Whether you run IT for a massive organization or simply own a smartphone, you're intimately familiar with the unending stream of software updates that constantly need to be installed because of bugs and security vulnerabilities. People make mistakes, so code is inevitably going to contain mistakes—you get it. But a growing movement to write software in a language called Rust is gaining momentum because the code is goof-proof in an important way. By design, developers can't accidentally create the most common types of exploitable security vulnerabilities when they're coding in Rust, a distinction that could make a huge difference in the daily patch parade and ultimately the world's baseline cybersecurity.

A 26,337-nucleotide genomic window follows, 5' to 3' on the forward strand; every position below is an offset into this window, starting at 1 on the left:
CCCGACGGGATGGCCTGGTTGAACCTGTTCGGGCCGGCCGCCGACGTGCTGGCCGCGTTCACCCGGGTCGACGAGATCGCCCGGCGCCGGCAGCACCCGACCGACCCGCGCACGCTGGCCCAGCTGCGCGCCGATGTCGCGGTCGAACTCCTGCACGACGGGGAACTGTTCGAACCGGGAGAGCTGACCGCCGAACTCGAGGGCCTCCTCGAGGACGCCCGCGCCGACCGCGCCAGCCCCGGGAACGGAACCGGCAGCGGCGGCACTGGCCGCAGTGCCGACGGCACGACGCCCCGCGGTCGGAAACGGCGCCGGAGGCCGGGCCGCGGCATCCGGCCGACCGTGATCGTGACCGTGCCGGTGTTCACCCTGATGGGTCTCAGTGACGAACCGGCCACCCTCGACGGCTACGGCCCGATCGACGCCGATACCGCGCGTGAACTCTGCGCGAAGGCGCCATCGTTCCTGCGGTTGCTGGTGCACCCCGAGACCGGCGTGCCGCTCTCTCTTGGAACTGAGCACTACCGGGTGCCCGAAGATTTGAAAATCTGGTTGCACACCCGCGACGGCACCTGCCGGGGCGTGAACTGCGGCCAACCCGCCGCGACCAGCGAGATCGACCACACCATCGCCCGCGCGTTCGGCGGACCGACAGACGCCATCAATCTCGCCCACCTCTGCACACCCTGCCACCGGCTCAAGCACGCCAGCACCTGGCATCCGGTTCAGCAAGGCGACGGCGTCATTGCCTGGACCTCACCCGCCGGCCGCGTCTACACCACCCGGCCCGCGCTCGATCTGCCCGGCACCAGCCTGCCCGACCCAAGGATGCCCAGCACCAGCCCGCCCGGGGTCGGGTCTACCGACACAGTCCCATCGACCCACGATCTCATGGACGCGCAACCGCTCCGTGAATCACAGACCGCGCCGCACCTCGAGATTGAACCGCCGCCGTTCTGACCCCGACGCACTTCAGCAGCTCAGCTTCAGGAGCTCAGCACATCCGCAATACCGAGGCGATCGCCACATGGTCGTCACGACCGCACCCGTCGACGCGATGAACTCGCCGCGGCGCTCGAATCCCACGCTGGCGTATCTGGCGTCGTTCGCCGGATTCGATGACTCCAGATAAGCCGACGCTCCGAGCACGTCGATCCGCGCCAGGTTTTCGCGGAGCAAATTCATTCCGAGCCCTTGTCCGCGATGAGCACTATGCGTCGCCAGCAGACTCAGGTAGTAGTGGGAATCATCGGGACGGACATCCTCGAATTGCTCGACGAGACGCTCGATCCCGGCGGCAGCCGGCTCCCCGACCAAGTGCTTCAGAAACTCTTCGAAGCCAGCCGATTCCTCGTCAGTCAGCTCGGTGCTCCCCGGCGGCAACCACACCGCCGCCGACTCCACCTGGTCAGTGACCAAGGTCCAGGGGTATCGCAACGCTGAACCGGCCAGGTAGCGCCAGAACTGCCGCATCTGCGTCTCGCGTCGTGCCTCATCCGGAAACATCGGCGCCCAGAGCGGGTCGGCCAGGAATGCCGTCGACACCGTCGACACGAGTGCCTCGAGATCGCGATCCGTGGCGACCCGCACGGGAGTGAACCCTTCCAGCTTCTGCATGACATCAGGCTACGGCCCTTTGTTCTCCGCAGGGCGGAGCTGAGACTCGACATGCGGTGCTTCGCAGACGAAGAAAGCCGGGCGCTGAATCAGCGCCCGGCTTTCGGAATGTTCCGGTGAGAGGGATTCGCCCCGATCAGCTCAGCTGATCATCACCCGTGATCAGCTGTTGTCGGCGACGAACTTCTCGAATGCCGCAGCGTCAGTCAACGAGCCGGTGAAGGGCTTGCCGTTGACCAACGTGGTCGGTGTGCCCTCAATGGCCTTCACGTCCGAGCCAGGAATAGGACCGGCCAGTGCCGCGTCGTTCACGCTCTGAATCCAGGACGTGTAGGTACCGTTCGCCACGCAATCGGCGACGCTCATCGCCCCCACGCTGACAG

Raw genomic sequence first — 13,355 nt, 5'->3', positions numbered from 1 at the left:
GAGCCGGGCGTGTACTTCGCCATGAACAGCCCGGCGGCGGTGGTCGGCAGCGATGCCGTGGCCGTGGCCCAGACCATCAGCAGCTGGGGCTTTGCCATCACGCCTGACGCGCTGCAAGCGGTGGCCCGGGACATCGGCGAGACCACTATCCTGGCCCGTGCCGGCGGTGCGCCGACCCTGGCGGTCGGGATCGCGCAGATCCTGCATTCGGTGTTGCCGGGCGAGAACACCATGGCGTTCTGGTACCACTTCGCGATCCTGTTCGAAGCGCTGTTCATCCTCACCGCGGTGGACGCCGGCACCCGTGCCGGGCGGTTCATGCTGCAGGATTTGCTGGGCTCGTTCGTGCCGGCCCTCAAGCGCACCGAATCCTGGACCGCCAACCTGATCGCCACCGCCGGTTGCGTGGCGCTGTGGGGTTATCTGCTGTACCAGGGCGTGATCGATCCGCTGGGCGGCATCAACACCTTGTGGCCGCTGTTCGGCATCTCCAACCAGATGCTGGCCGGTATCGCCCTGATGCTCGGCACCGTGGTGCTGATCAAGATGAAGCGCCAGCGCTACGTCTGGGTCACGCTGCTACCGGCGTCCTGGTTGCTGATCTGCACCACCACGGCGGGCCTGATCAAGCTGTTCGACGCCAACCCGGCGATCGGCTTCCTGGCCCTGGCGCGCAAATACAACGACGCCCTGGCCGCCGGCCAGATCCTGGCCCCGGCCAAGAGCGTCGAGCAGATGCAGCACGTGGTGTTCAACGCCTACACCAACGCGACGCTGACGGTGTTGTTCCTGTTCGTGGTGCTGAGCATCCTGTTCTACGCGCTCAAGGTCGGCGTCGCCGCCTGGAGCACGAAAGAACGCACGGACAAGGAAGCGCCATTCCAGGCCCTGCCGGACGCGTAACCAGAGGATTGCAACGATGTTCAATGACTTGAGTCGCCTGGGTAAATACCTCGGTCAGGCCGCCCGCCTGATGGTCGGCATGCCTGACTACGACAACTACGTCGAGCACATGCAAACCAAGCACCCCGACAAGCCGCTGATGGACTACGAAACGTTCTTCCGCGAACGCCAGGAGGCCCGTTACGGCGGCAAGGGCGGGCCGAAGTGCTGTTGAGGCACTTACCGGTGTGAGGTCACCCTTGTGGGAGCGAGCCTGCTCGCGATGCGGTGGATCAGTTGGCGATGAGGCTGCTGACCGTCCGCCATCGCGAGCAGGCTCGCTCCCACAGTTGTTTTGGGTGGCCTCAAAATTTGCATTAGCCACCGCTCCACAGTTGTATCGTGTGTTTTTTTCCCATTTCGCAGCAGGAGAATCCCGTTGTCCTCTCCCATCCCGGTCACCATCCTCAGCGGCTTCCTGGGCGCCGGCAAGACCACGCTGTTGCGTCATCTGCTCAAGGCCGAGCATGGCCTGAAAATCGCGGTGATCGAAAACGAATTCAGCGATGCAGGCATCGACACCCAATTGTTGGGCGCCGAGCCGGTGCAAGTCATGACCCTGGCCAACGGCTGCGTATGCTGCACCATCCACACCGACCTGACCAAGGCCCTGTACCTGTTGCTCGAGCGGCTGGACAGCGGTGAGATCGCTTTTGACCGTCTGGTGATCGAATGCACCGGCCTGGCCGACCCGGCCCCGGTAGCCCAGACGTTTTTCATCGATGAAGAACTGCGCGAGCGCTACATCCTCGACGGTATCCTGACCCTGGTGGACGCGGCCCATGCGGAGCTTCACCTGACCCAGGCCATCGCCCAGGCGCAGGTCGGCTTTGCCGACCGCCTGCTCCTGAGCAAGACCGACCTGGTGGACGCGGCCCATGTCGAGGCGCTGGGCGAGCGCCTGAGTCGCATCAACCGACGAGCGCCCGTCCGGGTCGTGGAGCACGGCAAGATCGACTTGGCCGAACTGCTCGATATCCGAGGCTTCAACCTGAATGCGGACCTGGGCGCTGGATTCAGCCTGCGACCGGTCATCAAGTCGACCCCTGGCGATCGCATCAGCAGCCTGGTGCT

There are fads in programming languages, and new ones come and go, often without lasting impact. Now 12 years old, Rust took time to mature from the side project of a Mozilla researcher into a robust ecosystem. Meanwhile, the predecessor language C, which is still widely used today, turned 50 this year. But because Rust produces more secure code and, crucially, doesn't worsen performance to do it, the language has been steadily gaining adherents and now is at a turning point. Microsoft, Google, and Amazon Web Services have all been utilizing Rust since 2019, and the three companies formed the nonprofit Rust Foundation with Mozilla and Huawei in 2020 to sustain and grow the language. And after a couple of years of intensive work, the Linux kernel took its first steps last month to implement Rust support.
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